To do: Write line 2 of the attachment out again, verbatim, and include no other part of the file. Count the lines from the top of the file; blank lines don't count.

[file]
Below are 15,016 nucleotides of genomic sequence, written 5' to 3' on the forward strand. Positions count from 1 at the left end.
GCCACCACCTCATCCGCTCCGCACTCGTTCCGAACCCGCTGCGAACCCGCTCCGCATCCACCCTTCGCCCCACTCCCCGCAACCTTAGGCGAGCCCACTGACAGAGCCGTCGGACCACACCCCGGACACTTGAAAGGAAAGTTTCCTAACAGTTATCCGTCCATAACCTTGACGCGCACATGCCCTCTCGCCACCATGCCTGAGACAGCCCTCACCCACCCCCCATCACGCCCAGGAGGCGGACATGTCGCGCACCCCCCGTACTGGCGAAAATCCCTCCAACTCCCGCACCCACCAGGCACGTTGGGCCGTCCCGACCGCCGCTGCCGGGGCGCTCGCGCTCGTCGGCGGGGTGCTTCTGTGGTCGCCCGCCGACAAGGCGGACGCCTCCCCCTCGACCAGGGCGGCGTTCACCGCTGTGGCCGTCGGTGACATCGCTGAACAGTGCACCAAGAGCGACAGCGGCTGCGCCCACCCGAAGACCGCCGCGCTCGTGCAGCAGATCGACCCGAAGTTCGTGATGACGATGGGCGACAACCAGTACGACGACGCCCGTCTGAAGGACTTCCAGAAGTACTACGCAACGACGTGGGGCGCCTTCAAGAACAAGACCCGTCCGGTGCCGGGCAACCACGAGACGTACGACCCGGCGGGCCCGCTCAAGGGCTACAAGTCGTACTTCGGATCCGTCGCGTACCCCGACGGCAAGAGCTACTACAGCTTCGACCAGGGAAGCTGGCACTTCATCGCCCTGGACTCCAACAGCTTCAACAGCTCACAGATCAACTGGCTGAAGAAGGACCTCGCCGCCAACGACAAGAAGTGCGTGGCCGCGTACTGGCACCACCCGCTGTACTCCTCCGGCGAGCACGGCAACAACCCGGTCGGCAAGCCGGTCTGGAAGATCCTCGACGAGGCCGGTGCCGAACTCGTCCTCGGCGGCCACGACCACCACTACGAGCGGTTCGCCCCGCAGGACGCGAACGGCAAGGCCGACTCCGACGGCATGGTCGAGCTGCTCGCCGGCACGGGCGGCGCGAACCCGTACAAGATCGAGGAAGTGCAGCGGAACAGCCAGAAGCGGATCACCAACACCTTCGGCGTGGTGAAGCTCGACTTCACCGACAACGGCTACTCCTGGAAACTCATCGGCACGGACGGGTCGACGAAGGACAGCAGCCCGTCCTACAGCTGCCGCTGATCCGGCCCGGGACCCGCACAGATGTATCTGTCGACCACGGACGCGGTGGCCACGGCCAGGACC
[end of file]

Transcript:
GCCACCACCTCATCCGCTCCGCACTCGTTCCGAACCCGCTGCGAACCCGCTCCGCATCCACCCTTCGCCCCACTCCCCGCAACCTTAGGCGAGCCCACTGACAGAGCCGTCGGACCACACCCCGGACACTTGAAAGGAAAGTTTCCTAACAGTTATCCGTCCATAACCTTGACGCGCACATGCCCTCTCGCCACCATGCCTGAGACAGCCCTCACCCACCCCCCATCACGCCCAGGAGGCGGACATGTCGCGCACCCCCCGTACTGGCGAAAATCCCTCCAACTCCCGCACCCACCAGGCACGTTGGGCCGTCCCGACCGCCGCTGCCGGGGCGCTCGCGCTCGTCGGCGGGGTGCTTCTGTGGTCGCCCGCCGACAAGGCGGACGCCTCCCCCTCGACCAGGGCGGCGTTCACCGCTGTGGCCGTCGGTGACATCGCTGAACAGTGCACCAAGAGCGACAGCGGCTGCGCCCACCCGAAGACCGCCGCGCTCGTGCAGCAGATCGACCCGAAGTTCGTGATGACGATGGGCGACAACCAGTACGACGACGCCCGTCTGAAGGACTTCCAGAAGTACTACGCAACGACGTGGGGCGCCTTCAAGAACAAGACCCGTCCGGTGCCGGGCAACCACGAGACGTACGACCCGGCGGGCCCGCTCAAGGGCTACAAGTCGTACTTCGGATCCGTCGCGTACCCCGACGGCAAGAGCTACTACAGCTTCGACCAGGGAAGCTGGCACTTCATCGCCCTGGACTCCAACAGCTTCAACAGCTCACAGATCAACTGGCTGAAGAAGGACCTCGCCGCCAACGACAAGAAGTGCGTGGCCGCGTACTGGCACCACCCGCTGTACTCCTCCGGCGAGCACGGCAACAACCCGGTCGGCAAGCCGGTCTGGAAGATCCTCGACGAGGCCGGTGCCGAACTCGTCCTCGGCGGCCACGACCACCACTACGAGCGGTTCGCCCCGCAGGACGCGAACGGCAAGGCCGACTCCGACGGCATGGTCGAGCTGCTCGCCGGCACGGGCGGCGCGAACCCGTACAAGATCGAGGAAGTGCAGCGGAACAGCCAGAAGCGGATCACCAACACCTTCGGCGTGGTGAAGCTCGACTTCACCGACAACGGCTACTCCTGGAAACTCATCGGCACGGACGGGTCGACGAAGGACAGCAGCCCGTCCTACAGCTGCCGCTGATCCGGCCCGGGACCCGCACAGATGTATCTGTCGACCACGGACGCGGTGGCCACGGCCAGGACC